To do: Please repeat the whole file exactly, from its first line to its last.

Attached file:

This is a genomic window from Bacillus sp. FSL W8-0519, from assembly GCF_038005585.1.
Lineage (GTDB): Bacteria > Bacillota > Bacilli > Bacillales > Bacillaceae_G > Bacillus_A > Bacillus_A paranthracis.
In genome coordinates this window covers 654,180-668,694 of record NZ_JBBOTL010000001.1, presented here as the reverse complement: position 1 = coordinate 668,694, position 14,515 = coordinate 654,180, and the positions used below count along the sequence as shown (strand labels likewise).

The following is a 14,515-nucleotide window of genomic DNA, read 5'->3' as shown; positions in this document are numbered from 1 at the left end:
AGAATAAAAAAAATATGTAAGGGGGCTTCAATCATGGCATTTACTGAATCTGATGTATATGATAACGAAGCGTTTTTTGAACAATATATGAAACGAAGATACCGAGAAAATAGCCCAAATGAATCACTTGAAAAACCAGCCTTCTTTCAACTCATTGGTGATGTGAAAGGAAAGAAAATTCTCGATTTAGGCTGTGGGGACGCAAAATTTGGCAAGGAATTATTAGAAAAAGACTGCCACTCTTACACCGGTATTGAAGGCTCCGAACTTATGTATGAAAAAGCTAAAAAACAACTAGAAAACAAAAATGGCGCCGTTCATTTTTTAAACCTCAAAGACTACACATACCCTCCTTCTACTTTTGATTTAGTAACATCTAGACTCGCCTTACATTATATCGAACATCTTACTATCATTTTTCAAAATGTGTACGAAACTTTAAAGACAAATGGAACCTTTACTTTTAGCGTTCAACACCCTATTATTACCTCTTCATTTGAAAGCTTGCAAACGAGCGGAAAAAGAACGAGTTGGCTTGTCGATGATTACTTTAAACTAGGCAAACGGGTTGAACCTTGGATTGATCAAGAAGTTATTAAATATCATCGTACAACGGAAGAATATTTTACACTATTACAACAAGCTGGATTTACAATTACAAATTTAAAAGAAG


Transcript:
This is a genomic window from Bacillus sp. FSL W8-0519, from assembly GCF_038005585.1.
Lineage (GTDB): Bacteria > Bacillota > Bacilli > Bacillales > Bacillaceae_G > Bacillus_A > Bacillus_A paranthracis.
In genome coordinates this window covers 654,180-668,694 of record NZ_JBBOTL010000001.1, presented here as the reverse complement: position 1 = coordinate 668,694, position 14,515 = coordinate 654,180, and the positions used below count along the sequence as shown (strand labels likewise).

The following is a 14,515-nucleotide window of genomic DNA, read 5'->3' as shown; positions in this document are numbered from 1 at the left end:
AGAATAAAAAAAATATGTAAGGGGGCTTCAATCATGGCATTTACTGAATCTGATGTATATGATAACGAAGCGTTTTTTGAACAATATATGAAACGAAGATACCGAGAAAATAGCCCAAATGAATCACTTGAAAAACCAGCCTTCTTTCAACTCATTGGTGATGTGAAAGGAAAGAAAATTCTCGATTTAGGCTGTGGGGACGCAAAATTTGGCAAGGAATTATTAGAAAAAGACTGCCACTCTTACACCGGTATTGAAGGCTCCGAACTTATGTATGAAAAAGCTAAAAAACAACTAGAAAACAAAAATGGCGCCGTTCATTTTTTAAACCTCAAAGACTACACATACCCTCCTTCTACTTTTGATTTAGTAACATCTAGACTCGCCTTACATTATATCGAACATCTTACTATCATTTTTCAAAATGTGTACGAAACTTTAAAGACAAATGGAACCTTTACTTTTAGCGTTCAACACCCTATTATTACCTCTTCATTTGAAAGCTTGCAAACGAGCGGAAAAAGAACGAGTTGGCTTGTCGATGATTACTTTAAACTAGGCAAACGGGTTGAACCTTGGATTGATCAAGAAGTTATTAAATATCATCGTACAACGGAAGAATATTTTACACTATTACAACAAGCTGGATTTACAATTACAAATTTAAAAGAAG